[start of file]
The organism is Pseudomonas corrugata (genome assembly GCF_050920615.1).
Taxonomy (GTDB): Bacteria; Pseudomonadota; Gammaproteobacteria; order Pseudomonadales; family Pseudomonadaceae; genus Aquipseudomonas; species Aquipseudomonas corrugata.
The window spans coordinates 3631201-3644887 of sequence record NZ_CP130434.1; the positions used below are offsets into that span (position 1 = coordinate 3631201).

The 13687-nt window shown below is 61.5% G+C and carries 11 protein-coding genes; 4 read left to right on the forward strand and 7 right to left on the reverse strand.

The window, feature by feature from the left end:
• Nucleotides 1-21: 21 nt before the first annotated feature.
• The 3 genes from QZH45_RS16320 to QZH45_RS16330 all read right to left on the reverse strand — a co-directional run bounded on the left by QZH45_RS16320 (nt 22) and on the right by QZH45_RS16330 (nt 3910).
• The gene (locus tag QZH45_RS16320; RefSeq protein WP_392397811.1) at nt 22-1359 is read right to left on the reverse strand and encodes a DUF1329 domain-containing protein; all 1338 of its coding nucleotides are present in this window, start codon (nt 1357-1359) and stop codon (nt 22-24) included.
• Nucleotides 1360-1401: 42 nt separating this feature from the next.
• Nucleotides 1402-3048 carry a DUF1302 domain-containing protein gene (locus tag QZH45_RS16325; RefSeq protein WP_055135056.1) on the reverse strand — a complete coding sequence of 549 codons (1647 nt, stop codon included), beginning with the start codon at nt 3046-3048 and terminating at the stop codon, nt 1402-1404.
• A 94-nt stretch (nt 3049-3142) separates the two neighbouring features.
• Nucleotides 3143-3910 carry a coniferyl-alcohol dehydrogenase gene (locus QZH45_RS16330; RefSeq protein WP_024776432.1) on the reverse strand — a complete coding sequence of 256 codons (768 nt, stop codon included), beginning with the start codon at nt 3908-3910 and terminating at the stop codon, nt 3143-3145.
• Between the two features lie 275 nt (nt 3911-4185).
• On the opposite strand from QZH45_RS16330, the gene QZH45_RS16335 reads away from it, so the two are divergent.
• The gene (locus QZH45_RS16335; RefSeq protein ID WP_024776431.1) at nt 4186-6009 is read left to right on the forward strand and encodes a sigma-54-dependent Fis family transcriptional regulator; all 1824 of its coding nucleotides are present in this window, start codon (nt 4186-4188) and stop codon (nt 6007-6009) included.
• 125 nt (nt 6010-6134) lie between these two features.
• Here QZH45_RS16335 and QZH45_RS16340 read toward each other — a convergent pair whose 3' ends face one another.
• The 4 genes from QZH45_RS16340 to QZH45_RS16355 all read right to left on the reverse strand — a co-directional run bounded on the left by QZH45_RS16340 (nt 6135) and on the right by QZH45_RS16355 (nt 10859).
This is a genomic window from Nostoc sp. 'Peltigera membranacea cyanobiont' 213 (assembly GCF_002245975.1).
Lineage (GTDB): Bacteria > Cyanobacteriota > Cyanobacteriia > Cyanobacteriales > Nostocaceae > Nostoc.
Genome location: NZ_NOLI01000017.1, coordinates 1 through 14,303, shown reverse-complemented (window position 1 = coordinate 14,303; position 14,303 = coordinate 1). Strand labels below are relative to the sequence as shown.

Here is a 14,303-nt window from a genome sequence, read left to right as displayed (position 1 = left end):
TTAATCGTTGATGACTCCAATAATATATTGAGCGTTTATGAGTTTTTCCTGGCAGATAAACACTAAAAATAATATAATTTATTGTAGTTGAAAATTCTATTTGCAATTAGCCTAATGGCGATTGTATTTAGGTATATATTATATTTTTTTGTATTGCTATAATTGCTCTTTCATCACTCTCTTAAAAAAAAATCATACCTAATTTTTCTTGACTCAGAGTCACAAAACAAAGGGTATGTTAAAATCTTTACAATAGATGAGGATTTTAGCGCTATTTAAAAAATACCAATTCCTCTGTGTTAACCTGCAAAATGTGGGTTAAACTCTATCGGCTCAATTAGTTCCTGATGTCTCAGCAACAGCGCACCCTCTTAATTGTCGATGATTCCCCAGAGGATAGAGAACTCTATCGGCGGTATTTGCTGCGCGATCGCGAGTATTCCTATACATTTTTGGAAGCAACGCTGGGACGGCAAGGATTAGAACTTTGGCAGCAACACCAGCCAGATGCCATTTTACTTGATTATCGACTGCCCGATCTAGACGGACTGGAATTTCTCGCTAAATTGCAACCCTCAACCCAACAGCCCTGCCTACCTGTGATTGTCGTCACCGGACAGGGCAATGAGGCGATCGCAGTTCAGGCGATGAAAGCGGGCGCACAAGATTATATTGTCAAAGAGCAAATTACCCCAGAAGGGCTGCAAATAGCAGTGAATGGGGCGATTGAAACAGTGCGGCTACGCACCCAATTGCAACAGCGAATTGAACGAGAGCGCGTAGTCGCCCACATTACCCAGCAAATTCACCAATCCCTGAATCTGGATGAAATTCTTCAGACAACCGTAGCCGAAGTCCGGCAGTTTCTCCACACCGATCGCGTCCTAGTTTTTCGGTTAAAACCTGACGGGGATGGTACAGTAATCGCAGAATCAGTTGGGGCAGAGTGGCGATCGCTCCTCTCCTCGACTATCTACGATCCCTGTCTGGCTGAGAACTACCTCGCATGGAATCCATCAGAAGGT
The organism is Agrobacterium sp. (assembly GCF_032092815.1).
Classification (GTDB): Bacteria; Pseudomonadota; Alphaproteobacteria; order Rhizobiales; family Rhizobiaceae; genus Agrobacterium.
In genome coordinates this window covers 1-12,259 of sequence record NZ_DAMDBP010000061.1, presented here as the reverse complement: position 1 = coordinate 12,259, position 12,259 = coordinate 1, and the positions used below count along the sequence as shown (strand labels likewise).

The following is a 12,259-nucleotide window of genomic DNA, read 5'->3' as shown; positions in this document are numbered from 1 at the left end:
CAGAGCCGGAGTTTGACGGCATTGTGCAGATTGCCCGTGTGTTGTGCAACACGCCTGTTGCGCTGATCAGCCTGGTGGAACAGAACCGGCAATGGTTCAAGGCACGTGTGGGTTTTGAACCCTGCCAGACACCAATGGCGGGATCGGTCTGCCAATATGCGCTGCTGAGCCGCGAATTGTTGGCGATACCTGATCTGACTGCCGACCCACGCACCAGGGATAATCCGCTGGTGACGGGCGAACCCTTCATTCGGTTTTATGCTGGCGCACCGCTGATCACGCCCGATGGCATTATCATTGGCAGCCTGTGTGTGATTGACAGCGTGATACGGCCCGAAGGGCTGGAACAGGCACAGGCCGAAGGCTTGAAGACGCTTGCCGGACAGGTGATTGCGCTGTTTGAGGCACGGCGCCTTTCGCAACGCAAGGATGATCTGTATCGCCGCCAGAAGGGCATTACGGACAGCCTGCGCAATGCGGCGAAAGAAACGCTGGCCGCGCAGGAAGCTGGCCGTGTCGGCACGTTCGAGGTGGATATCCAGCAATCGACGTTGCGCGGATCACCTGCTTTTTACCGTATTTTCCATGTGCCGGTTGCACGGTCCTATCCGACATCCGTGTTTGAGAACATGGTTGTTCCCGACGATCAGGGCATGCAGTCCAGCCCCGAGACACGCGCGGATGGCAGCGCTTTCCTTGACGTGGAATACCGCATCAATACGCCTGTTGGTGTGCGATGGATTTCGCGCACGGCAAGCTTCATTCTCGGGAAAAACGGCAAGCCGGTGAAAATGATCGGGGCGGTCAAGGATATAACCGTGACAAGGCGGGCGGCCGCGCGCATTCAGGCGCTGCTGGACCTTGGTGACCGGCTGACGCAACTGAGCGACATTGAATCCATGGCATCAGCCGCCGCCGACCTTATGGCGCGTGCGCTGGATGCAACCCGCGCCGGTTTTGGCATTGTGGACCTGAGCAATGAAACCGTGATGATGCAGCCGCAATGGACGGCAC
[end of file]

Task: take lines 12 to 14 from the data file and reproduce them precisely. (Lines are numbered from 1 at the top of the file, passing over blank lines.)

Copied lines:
• Nucleotides 3143-3910 carry a coniferyl-alcohol dehydrogenase gene (locus QZH45_RS16330; RefSeq protein WP_024776432.1) on the reverse strand — a complete coding sequence of 256 codons (768 nt, stop codon included), beginning with the start codon at nt 3908-3910 and terminating at the stop codon, nt 3143-3145.
• Between the two features lie 275 nt (nt 3911-4185).
• On the opposite strand from QZH45_RS16330, the gene QZH45_RS16335 reads away from it, so the two are divergent.